The essays collected here offer a systematic, step-by-step approach to the issue. Part 1 traces the evolution of welfare from the 1930s to the sweeping Clinton-era reforms, providing a historical context within which to consider today's attitudes and strategies. Part 2 looks at media representation and public perception, observing, for instance, that although blacks accounted for only about one-third of America's poor from 1967 to 1992, they featured in nearly two-thirds of news stories on poverty, a bias inevitably reflected in public attitudes. Part 3 discusses public discourse, asking questions like "Whose voices get heard and why?" and "What does 'race' mean to different constituencies?" For although "old-fashioned" racism has been replaced by euphemism, many of the same underlying prejudices still drive welfare debates--and indeed are all the more pernicious for being unspoken. Part 4 examines policy choices and implementation, showing how even the best-intentioned reform often simply displaces institutional inequities to the individual level--bias exercised case by case but no less discriminatory in effect. Part 5 explores the effects of welfare reform and the implications of transferring policy-making to the states, where local politics and increasing use of referendum balloting introduce new, often unpredictable concerns. Finally, Frances Fox Piven's concluding commentary, "Why Welfare Is Racist," offers a provocative response to the views expressed in the pages that have gone before--intended not as a "last word" but rather as the opening argument in an ongoing, necessary, and newly envisioned national debate.
Sanford Schram is Visiting Professor of Social Work and Social Research, Bryn Mawr Graduate School of Social Work and Social Research.
Joe Soss teaches in the Department of Government at the Graduate school of Public Affairs, American University, Washington, D.C.
Richard Fording is Associate Professor in the Department of Political Science, University of Kentucky.
Red Tape presents a major new theory of the state developed by the renowned anthropologist Akhil Gupta. Seeking to understand the chronic and widespread poverty in India, the world's fourth largest economy, Gupta conceives of the relation between the state in India and the poor as one of structural violence. Every year this violence kills between two and three million people, especially women and girls, and lower-caste and indigenous peoples. Yet India's poor are not disenfranchised; they actively participate in the democratic project. Nor is the state indifferent to the plight of the poor; it sponsors many poverty amelioration programs.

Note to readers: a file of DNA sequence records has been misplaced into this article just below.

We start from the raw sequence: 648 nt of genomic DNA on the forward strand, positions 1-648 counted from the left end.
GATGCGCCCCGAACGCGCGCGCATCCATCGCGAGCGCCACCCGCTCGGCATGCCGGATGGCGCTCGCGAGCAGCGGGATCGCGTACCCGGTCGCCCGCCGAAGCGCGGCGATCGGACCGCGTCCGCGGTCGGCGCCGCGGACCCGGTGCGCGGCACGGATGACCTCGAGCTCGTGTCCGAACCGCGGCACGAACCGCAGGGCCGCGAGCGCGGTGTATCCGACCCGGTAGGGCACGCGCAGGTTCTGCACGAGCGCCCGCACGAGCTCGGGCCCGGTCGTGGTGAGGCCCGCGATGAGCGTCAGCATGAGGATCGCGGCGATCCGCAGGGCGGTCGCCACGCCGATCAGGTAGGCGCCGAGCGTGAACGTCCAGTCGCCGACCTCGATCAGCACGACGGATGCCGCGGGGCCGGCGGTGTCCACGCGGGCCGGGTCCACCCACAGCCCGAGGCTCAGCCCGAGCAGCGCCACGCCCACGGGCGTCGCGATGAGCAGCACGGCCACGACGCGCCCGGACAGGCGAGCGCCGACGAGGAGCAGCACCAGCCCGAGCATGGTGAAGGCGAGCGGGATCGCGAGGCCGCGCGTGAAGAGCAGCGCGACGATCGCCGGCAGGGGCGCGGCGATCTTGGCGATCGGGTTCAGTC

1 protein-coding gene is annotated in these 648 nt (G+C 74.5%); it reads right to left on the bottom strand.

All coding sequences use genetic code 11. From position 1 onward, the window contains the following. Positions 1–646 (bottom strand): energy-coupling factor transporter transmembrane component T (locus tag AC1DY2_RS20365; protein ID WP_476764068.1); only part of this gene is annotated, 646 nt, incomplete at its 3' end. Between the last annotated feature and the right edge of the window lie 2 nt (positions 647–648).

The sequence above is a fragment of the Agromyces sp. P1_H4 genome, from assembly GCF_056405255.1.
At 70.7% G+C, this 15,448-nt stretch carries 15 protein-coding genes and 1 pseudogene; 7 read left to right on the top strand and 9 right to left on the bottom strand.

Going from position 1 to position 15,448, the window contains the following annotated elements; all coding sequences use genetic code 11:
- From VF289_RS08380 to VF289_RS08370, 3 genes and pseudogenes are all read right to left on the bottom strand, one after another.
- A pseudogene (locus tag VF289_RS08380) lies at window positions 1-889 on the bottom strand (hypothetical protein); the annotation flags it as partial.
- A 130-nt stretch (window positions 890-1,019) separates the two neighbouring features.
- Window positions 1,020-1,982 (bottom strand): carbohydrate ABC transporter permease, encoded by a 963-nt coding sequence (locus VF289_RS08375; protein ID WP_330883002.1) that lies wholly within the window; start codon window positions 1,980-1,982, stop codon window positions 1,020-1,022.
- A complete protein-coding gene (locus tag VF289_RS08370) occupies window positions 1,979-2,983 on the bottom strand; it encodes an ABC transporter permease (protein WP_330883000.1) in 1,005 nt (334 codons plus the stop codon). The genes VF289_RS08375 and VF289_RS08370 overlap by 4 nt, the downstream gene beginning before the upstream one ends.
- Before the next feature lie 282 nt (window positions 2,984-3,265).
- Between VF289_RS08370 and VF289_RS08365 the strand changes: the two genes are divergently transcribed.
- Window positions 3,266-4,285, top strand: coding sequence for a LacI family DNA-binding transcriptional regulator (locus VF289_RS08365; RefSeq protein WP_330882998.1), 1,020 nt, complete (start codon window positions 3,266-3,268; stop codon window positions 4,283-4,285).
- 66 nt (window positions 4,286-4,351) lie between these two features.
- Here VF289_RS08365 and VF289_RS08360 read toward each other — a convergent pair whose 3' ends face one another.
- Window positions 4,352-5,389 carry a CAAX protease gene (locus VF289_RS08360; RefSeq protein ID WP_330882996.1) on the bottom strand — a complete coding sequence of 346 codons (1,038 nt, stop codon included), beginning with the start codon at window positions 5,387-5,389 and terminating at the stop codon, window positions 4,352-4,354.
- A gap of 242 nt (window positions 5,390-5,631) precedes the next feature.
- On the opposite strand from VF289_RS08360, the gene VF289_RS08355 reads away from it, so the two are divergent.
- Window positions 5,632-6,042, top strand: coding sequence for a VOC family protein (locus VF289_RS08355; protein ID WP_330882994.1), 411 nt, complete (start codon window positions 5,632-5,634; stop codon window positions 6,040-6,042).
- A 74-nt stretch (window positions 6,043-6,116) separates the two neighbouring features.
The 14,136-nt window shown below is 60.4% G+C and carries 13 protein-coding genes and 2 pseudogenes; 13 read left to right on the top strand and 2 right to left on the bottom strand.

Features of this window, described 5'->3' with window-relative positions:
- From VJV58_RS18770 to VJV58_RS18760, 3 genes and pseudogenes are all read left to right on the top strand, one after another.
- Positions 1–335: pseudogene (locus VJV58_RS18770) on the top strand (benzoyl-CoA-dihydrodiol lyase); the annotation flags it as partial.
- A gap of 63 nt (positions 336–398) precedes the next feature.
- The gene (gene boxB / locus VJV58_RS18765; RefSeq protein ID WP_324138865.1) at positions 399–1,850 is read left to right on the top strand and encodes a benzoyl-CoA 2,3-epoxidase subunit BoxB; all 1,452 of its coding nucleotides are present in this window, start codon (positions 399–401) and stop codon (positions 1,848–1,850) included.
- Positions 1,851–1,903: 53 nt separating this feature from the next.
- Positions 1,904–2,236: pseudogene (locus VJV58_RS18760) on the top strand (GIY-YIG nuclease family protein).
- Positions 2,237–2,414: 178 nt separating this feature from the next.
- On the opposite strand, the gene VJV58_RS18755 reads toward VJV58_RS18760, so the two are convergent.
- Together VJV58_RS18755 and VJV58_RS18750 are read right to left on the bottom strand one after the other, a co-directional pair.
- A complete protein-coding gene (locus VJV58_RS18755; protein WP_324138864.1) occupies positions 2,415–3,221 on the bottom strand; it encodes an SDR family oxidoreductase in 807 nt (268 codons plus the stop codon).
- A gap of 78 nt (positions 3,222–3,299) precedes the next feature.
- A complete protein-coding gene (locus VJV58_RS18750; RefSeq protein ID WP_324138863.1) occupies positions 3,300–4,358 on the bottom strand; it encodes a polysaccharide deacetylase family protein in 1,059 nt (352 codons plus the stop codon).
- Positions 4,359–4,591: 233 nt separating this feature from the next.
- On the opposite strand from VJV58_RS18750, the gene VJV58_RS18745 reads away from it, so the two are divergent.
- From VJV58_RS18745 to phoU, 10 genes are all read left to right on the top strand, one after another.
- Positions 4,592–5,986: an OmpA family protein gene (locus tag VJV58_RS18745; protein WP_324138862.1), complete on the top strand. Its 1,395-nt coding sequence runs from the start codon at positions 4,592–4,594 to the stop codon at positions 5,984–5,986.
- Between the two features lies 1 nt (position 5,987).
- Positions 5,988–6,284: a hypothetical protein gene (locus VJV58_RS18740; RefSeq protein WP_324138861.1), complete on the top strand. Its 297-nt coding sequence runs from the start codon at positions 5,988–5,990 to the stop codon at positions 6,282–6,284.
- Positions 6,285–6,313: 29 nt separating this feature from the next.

Gupta conducted ethnographic research among officials charged with coordinating development programs in rural Uttar Pradesh. Drawing on that research, he offers insightful analyses of corruption; the significance of writing and written records; and governmentality, or the expansion of bureaucracies. Those analyses underlie his argument that care is arbitrary in its consequences, and that arbitrariness is systematically produced by the very mechanisms that are meant to ameliorate social suffering. What must be explained is not only why government programs aimed at providing nutrition, employment, housing, healthcare, and education to poor people do not succeed in their objectives, but also why, when they do succeed, they do so unevenly and erratically.
Sluggish economic growth, rising unemployment, and a rapidly aging population all exert financial pressure on public pension systems and highlight the need for major reform. Martin Schludi traces the political process of pension reform in Austria, France, Germany, Italy, and Sweden from the 1980s onward and skillfully analyzes the various political and economic factors in pension reform, such as gaining public support for policy initiatives. Schludi also considers case studies that range from successfully restructured pension arrangements to complete policy failures. This volume is an essential and valuable resource that demystifies the complex factors involved in social policy reforms driven by fiscal concerns.